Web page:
Biden agrees to keep careful watch on Pakistan: India
Indian prime minister Narendra Modi with US president Joe Biden at the White House, Washington DC, the US, on September 24, 2021. (Photo by Sarahbeth Maney-Pool/Getty Images)
INDIA on Friday (24) said US president Joe Biden and other leaders agreed to keep a careful watch on Pakistan saying Islamabad has been an “instigator” of trouble in Afghanistan where the Taliban have recently stormed back to power.
Pakistan’s role in the Taliban-controlled Afghanistan has come under the scanner, particularly after it has given enough hints at backing the extremist regime in Kabul. Pakistani prime minister Imran Khan has been slammed over his remarks that the Taliban broke the shackles of slavery after their return to power.
New Delhi has also expressed concerns that with the Taliban returning to power in Afghanistan, the country’s soil could be used by anti-India terror outfits based in Pakistan against India’s interests.
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The discussion about Pakistan came up during the first in-person summit of the Quad at the White House in Washington DC. Besides Biden, Indian prime minister Narendra Modi and his Australian and Japanese counterparts – Scott Morrison and Yoshihide Suga – respectively, were also present.
Modi expressed concerns about extremist elements in Afghanistan after the Taliban’s return to power in August, Indian officials said, according to AFP.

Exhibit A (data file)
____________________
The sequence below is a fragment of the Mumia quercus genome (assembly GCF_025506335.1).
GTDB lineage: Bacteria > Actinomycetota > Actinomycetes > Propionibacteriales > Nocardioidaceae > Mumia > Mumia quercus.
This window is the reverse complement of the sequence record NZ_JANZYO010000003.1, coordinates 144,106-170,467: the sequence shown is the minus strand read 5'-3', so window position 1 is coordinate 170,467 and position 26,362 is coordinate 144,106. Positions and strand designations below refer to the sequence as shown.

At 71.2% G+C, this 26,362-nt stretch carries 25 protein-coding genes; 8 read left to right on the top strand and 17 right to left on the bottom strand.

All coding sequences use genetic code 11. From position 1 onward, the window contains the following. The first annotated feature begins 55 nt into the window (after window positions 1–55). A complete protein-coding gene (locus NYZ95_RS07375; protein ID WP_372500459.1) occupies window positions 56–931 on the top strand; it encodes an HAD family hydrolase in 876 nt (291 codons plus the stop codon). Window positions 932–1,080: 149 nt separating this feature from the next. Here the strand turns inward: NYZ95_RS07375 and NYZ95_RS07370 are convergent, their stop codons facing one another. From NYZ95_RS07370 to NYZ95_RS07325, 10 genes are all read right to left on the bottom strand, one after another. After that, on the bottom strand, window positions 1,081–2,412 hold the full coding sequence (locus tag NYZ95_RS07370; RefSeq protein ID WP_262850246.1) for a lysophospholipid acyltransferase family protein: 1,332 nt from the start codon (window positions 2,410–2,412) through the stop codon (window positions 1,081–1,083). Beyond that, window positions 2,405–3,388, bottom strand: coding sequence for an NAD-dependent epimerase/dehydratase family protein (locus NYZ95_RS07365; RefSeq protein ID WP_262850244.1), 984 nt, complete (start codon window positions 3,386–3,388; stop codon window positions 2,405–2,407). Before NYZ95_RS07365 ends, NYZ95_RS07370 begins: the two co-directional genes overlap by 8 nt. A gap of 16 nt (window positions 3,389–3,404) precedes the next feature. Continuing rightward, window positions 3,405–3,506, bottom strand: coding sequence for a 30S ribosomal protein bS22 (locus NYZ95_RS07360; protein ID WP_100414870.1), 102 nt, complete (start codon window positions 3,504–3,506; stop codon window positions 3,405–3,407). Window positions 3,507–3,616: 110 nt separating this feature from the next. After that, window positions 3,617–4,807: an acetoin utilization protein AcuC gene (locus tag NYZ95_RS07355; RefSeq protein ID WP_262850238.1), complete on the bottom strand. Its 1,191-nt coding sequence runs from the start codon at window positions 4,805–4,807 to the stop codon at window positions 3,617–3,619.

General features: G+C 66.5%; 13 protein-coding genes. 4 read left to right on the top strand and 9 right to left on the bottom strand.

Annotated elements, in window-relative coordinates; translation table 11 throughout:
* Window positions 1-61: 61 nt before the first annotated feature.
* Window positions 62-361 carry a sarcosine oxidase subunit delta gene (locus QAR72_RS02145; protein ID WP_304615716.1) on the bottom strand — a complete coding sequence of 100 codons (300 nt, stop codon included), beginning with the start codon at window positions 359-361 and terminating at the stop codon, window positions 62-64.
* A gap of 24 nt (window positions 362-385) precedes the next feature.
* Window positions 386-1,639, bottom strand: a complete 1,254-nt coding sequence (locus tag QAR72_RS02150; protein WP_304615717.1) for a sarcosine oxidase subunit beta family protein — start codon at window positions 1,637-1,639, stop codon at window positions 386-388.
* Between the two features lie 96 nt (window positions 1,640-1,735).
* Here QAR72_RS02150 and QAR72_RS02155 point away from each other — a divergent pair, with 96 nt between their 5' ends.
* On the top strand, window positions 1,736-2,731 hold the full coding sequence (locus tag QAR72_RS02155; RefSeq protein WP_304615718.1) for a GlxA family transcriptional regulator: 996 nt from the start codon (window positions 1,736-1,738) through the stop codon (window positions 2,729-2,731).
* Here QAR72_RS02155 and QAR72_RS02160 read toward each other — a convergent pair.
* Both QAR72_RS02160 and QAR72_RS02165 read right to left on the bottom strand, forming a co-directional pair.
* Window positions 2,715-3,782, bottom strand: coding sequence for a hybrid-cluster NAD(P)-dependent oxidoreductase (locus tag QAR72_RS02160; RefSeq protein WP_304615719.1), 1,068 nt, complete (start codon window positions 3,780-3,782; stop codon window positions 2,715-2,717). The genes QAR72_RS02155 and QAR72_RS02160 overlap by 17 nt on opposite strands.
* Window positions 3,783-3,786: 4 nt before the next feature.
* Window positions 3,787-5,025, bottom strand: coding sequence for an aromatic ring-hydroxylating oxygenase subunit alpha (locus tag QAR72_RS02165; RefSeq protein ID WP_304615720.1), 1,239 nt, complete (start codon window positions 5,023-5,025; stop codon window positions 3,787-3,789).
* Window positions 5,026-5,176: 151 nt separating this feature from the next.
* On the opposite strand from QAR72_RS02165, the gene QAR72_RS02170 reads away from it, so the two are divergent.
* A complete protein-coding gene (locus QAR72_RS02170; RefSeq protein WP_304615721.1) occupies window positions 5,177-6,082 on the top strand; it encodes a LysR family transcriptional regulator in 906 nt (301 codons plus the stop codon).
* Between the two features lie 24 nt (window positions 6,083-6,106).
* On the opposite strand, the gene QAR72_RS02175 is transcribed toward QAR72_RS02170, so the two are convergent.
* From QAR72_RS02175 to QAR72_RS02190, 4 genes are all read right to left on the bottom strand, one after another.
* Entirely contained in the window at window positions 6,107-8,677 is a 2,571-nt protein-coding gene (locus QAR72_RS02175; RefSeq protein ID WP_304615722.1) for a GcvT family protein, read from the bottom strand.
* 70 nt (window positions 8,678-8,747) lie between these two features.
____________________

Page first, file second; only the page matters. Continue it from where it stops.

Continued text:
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“There was a clear sense that a more careful look and a more careful examination and monitoring of Pakistan’s role in Afghanistan — Pakistan’s role on the issue of terrorism — had to be kept,” Indian foreign Secretary Harsh Vardhan Shringla told reporters after the White House talks ended.
The Quad will keep track of the “important point which sometimes gets overlooked when you see Pakistan projecting itself as a facilitator whereas it has really been in many senses an instigator of some of the problems in our neighborhood and beyond,” he said.
While India backed the pro-western government in Afghanistan that ruled the country for two decades before the Taliban returned in mid-August after the US-led troops started withdrawing, Pakistan supported the Taliban when they were in power between 1996 and 2001 when the US invasion toppled the regime.
Islamabad found itself under pressure thereafter as its old ally US asked it to take a strong stand on terrorists following the 9/11 attacks but Washington also accused Pakistan’s powerful intelligence services of maintaining support for the Taliban, partly due to its concerns over India’s influence in Afghanistan.
While Pakistan recently expressed disappointment after US secretary of state Antony Blinken said that Washington would assess Islamabad’s role in the last 20 years, Blinken was on Thursday (23) seen on the sidelines of the UN General Assembly thanking Pakistan for helping American citizens exit Afghanistan. Blinken’s Pakistani counterpart Shah Mahmood Qureshi pledged to work to fulfil their “common objective”.